Doing Business In Bulgaria?
04 November, 2013
Just like the rest of Eastern Europe, Bulgaria (the 14th largest Europe country) has suffered from 45 years of communism.
After adopting its democratic constitution in 1991, it has been a EU member since 2007 and nowadays still keeps attempting to get out of the post Soviet poverty. Despite the communist legacy, it is a country that has a lot to offer to a tax payer who seeks a tax friendly (business) environment.
Sofia, the capital and largest Bulgarian city, offers modern infrastructure and all the comforts of a modern metropolis. The countryside, however, still feels underdeveloped and poor.
But there are advantages to it: labour is very cheap. At EUR 327 per month, the average salary is 2-3 times lower than elsewhere in the EU. Together with low real estate prices and favourable tax regime, Bulgaria surely stands out as a low cost business location.
In 2007, Bulgaria introduced the flat tax of 10%, valid for both corporate and personal income. With this, the country jumped to the top three list of low tax EU members, right next to Cyprus and Ireland.
However, it is still a country with quite some communist legacy. Officially, corruption does not exist in Bulgaria as it is illegal (since 2002) and criminal charges can be pressed against both parties of the corruption process. Especially the young Bulgarian professionals do their best to make Bulgaria clean.
Unfortunately, the local government is still formed by the former communist bosses who treat themselves as the local tsars and consider themselves the top of the world. Big cities (Sofia, Varna, Plovdiv, Burgas) tend to be the worst. When setting up a business on the ground, you better pick a smaller community where the local authorities are happy you settle there and hopefully create some work opportunities for local population.
Nobody admits they are corrupted but often you are expected to offer small (or big) gifts like invite the local mayor for a nice holiday in Hawaii that is still being done in order to get your matters solved quickly.
Historically, the territory of nowadays Bulgaria has been a kettle where several religions and many ethnic groups were boiling. Nowadays over 85% of population are Bulgarians. The second largest ethnical group are Turks and there are hardly any frictions between the two. The relations between Bulgarians and Roma living close to the Romanian border are rather peaceful, too.
For Balkan standards, the criminality is low. The formerly popular carjacking is almost non existing and according to locals, any vehicle can survive on the street overnight.
Poverty shows most when it comes to Bulgarian social system. There are virtually no kindergartens nor homes for elderly citizens. The government stimulates foreign investors by addressing this issue and turning it into a business opportunity.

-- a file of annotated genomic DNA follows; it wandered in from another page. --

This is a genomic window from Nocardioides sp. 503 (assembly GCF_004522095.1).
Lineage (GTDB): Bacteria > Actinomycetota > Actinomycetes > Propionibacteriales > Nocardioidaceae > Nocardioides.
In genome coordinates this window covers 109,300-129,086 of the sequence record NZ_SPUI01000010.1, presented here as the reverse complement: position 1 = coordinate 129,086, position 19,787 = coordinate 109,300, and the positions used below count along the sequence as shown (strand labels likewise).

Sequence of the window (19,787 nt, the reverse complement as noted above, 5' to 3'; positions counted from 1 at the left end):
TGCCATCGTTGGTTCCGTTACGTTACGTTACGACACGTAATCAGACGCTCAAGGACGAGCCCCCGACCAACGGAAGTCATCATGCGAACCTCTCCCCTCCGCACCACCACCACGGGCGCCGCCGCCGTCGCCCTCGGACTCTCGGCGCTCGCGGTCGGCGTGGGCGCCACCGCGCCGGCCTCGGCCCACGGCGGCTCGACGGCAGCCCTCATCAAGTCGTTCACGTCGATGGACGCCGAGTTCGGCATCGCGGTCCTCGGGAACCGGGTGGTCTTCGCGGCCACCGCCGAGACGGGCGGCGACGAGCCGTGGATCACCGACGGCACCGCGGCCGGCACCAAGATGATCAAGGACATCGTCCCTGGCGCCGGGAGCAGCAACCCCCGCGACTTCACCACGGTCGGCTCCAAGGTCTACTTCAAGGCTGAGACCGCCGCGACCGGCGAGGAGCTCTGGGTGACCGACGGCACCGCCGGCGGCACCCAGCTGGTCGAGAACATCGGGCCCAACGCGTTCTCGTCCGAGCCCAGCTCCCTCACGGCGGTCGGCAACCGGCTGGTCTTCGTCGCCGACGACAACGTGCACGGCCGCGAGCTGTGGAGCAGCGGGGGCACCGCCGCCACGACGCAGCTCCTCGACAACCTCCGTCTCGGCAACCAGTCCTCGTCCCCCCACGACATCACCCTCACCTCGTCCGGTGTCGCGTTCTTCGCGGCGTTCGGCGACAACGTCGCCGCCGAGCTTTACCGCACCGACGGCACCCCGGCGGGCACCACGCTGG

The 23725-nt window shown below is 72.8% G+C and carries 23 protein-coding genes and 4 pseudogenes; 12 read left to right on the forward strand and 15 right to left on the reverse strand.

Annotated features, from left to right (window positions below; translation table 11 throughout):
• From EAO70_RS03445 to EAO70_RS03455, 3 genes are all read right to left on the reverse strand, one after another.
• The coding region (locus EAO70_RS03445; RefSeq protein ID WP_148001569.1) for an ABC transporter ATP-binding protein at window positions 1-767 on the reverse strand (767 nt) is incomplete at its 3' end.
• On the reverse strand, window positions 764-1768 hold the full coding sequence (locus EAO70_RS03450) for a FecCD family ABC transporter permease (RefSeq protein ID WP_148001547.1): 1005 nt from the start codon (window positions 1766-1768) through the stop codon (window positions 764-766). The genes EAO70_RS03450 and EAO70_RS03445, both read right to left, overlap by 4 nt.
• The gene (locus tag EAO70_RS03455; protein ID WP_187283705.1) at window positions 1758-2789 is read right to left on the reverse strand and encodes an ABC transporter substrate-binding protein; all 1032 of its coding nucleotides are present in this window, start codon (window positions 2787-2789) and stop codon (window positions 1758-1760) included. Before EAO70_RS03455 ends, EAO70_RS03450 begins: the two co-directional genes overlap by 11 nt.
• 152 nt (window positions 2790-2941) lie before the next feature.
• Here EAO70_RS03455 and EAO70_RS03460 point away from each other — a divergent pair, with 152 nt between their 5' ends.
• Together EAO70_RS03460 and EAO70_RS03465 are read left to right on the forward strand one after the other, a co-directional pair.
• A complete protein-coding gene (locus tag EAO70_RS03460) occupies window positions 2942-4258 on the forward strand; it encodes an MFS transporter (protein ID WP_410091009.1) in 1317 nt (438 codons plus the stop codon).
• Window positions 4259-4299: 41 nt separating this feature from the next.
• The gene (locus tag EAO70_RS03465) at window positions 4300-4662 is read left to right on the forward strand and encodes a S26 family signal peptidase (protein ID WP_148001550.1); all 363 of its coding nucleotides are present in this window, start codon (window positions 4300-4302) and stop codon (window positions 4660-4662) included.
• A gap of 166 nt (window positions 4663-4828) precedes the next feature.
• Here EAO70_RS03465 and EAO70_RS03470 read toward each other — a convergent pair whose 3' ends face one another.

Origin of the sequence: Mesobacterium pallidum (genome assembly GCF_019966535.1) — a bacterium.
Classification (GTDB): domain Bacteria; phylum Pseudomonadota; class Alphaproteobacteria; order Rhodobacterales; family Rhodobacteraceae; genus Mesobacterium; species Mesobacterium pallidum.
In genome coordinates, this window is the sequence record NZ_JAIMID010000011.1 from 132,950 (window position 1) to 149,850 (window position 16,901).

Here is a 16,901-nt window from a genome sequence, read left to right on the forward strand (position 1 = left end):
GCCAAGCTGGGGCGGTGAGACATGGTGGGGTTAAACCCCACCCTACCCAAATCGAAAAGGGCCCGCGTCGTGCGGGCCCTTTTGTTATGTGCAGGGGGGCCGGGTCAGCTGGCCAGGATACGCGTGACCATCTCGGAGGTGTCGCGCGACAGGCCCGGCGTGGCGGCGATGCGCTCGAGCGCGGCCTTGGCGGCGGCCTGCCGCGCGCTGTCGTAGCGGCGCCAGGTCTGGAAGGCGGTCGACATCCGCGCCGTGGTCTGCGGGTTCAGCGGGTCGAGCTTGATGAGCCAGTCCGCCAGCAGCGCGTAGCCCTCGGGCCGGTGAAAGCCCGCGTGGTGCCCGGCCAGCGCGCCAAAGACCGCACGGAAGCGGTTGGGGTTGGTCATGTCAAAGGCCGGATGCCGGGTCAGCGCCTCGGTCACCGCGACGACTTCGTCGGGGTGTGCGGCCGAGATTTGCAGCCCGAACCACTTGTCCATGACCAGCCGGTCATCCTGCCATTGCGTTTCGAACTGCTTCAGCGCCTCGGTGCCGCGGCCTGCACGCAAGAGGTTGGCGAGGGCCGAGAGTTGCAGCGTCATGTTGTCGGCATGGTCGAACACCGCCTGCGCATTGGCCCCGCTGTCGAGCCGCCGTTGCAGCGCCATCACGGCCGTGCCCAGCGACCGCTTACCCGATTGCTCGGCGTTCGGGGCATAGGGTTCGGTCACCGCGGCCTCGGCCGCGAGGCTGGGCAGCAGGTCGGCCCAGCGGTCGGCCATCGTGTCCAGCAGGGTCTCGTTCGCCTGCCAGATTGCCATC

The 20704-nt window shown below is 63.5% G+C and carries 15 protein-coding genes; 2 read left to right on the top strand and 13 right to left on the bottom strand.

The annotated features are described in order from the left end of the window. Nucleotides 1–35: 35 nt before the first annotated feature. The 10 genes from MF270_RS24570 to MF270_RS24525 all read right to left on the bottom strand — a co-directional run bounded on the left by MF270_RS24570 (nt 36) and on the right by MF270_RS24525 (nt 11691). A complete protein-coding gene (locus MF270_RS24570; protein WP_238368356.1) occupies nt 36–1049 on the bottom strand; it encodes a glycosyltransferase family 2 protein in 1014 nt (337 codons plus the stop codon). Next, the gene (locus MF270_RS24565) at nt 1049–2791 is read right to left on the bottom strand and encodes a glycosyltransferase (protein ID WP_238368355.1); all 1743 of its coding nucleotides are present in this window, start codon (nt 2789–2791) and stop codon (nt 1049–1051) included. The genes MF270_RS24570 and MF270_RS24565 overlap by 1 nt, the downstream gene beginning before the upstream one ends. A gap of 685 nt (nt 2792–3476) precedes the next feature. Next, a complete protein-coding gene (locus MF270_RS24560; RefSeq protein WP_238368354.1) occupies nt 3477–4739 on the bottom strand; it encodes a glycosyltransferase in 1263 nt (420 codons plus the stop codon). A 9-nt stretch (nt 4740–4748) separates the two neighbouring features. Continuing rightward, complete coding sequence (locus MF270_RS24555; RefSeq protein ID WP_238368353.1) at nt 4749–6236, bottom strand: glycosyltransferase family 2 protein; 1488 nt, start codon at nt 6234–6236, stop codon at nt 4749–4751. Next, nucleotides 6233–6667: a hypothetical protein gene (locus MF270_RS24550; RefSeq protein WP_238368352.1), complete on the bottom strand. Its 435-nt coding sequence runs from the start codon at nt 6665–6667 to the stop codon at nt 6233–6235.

The legislation still shows some outdated regulations (e.g. labour law) and especially the older generation keeps working according to a socialist work ethos, with its low productivity, extreme hierarchy and low level of loyalty. This has to do with how unreliable the employers in Bulgaria can be.
The employees between 20-45 are definitely better. They are well educated and often consider themselves The Germans of the Balkans. Example: Lufthansa recently moved their technical HR department to Sofia and hires all graduates from the local Technical College. These young people honour their bosses, cherish their dreams, missions and ambitions and can be very loyal.
Bulgarians themselves say that when hiring an employee, pick a woman: women (over 60% of population in Bulgaria) work harder and are more reliable.
Take this into account as a foreign employer and you will hardly ever experience any bad habits of employees as long as the paycheck arrives on time.
Real estate in Bulgaria can be extremely cheap. The problem is that it is very difficult to find the owner: there is a tradition of different side letters, semi-formal arrangements with the municipalities etc. Also, Bulgarians fear that the Western investors will try to buy the land under their feet, that is why e.g. foreigners cannot buy the ground under apartment buildings. In Sofia, where the prices are the highest, the current sales price of an apartment is EUR 600-800 per sq/m.
Another interesting Bulgarian feature is banking. When opening a corporate bank account, the local banks still do not need to identify the beneficial owner. They collect data on the company representative. Bank accounts for offshore companies are not a problem either: as long as certified corporate documents and valid Certificate of Incumbency are presented. No utility bill is needed nor Letter of Reference and all businesses are allowed (without obvious law breakers). Both adult and gaming are also acceptable.
Bulgaria is a country that has a lot to offer. Although it is very different from western Europe, it is a safe and cheap working environment. Besides low tax and low cost labour, there are many more interesting features to consider think e.g. about the 5 year carry forward loss, anonymous property ownership or maximum 10% tax on your worldwide income.
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